When you run an international business, the speed and efficiency of information sharing is a critical component within that organisation. Sharing information and even large files between many countries is not a problem, but one country that does sometimes present challenges is China. Sending large files from China can be tricky for a number of reasons.
Slow Data Rates Make Transfers Painful
Remember those days when you “dialled up” the Internet and it would take hours to download a single song, or days to download a movie? Sometimes transferring large packets of data from China even in the Internet age can feel just like that. Senders and receivers are constantly frustrated by slow data rates — they’ve been seen as low as 2.9 mbps in the last decade — sometimes created by lack of fast Internet infrastructure in China itself, but more commonly slowed down by various security measures connected to the so-called Great Firewall of China, which is known as “Operation Golden Shield” within China.
During times of political sensitivity, your contacts in China should be able to confirm that Internet speeds and access becomes even more limited, with bandwidths slowed in order to control the flow of information in and out of the country. On top of that, heavy restrictions on sharing files to overseas IP addresses makes things even slower and harder.
Restricted Access to Possible Solutions
If you’re an Australian company dealing with the US, South Korea or EU countries, then you can find common solutions that work across the board, which you subsequently come to rely on. Things like Dropbox, for instance, as well as Google cloud services and Microsoft OneDrive, are all very useful free and easy solutions to these kinds of file sharing issues. The problem in China? None of these services are allowed!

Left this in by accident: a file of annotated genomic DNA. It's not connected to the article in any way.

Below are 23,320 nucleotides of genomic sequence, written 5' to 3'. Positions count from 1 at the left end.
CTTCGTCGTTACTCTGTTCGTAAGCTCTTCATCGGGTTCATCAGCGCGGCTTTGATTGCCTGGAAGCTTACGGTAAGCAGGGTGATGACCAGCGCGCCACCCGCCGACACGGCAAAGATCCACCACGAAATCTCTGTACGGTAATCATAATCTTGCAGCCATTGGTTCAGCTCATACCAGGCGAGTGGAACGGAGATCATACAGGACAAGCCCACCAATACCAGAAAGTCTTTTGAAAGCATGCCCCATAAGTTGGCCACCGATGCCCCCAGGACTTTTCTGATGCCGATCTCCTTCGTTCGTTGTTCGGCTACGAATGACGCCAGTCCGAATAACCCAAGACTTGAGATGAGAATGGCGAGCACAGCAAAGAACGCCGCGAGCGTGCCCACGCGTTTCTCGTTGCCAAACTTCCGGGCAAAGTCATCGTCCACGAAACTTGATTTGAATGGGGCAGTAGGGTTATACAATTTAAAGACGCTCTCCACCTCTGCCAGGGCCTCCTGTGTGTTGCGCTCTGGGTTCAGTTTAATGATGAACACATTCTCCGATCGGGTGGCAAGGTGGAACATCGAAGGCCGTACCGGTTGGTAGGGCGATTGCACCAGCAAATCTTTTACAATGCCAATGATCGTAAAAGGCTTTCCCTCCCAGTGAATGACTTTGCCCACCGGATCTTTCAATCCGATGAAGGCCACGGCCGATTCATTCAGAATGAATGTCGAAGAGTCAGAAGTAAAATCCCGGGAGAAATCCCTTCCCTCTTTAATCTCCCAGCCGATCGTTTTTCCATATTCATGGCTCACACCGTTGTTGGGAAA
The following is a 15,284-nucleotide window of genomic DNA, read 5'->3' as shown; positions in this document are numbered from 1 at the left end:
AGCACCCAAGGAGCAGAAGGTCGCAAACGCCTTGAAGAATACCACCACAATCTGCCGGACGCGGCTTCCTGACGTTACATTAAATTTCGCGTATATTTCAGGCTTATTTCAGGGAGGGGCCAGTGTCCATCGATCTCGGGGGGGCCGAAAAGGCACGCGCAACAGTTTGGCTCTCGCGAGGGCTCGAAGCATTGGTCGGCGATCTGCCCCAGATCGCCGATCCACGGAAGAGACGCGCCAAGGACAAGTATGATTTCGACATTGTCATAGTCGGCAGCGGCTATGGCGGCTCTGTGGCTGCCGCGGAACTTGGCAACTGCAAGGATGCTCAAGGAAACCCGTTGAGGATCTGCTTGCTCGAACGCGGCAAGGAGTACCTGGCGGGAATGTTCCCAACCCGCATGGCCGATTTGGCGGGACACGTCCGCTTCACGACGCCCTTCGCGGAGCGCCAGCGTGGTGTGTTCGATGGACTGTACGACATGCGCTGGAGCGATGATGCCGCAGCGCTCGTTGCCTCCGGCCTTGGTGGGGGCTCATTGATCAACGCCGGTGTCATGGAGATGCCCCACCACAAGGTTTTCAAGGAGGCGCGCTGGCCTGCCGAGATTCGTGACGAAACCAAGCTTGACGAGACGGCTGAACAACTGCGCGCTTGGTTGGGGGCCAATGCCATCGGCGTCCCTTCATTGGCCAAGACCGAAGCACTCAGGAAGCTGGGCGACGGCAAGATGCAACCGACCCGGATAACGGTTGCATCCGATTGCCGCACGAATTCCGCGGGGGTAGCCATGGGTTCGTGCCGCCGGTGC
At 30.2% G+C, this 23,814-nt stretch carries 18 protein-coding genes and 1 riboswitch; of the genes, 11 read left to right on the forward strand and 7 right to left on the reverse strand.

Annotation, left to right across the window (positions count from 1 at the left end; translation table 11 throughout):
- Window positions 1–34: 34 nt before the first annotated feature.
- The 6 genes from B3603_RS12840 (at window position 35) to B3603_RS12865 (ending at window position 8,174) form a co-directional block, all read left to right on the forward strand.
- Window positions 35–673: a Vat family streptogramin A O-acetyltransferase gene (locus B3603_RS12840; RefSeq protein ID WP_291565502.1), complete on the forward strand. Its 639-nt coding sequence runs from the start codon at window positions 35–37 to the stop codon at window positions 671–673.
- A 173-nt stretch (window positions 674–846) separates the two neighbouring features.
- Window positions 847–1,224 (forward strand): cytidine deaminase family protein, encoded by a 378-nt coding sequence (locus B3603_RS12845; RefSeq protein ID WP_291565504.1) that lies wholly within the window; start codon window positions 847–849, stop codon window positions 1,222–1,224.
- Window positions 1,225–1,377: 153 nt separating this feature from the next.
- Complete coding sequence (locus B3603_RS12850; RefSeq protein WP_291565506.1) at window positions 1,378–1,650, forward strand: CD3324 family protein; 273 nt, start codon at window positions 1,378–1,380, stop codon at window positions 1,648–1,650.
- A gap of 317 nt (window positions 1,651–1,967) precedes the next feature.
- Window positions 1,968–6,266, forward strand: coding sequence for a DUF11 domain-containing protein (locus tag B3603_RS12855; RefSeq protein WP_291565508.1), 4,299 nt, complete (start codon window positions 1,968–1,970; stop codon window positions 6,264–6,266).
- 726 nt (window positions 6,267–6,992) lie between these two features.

Google was blocked in China starting in 2010, though the company maintains a limited presence there to provide certain permitted services like a Chinese version of Google Maps. Dropbox was banned from 2010 to 2014 before briefly reappearing and then disappearing again from June 2014 to the present day. The same story is true for many common sites, apps and services that companies in Australia and many other countries just take for granted.
The result is a limited pool of solutions. Baidu Wangpan has been held up by China as a viable alternative, but the main snag is that it’s all in Chinese. What’s more, it’s still subject to the same questions of security and restriction as you’d expect, and some companies are not comfortable with using Chinese software on their computers in Australia, even if they get around the language barrier.
China Digital Dilemma
It’s easy to see the dilemma that companies are facing. China is now the major economic and business player in Asia, and indeed in the whole world. Dealing with China is essential for the development strategies of many companies. They therefore have to find workable solutions. It’s easy to dismiss these “silly” restrictions as foolish and just want to forget the whole thing, but that’s not an option for many enterprises who have already invested money, time, energy and personnel in the China market.
The solutions aren’t easy, but they do exist. The main challenge is finding a reliable, stable platform that is unlikely to become another victim of Golden Shield, or is unable to be targeted by that system. Keeping people on one platform for a long time is the best solution as it means less need for training up personnel to use a whole other platform if and when it gets “harmonized” by the Great Firewall.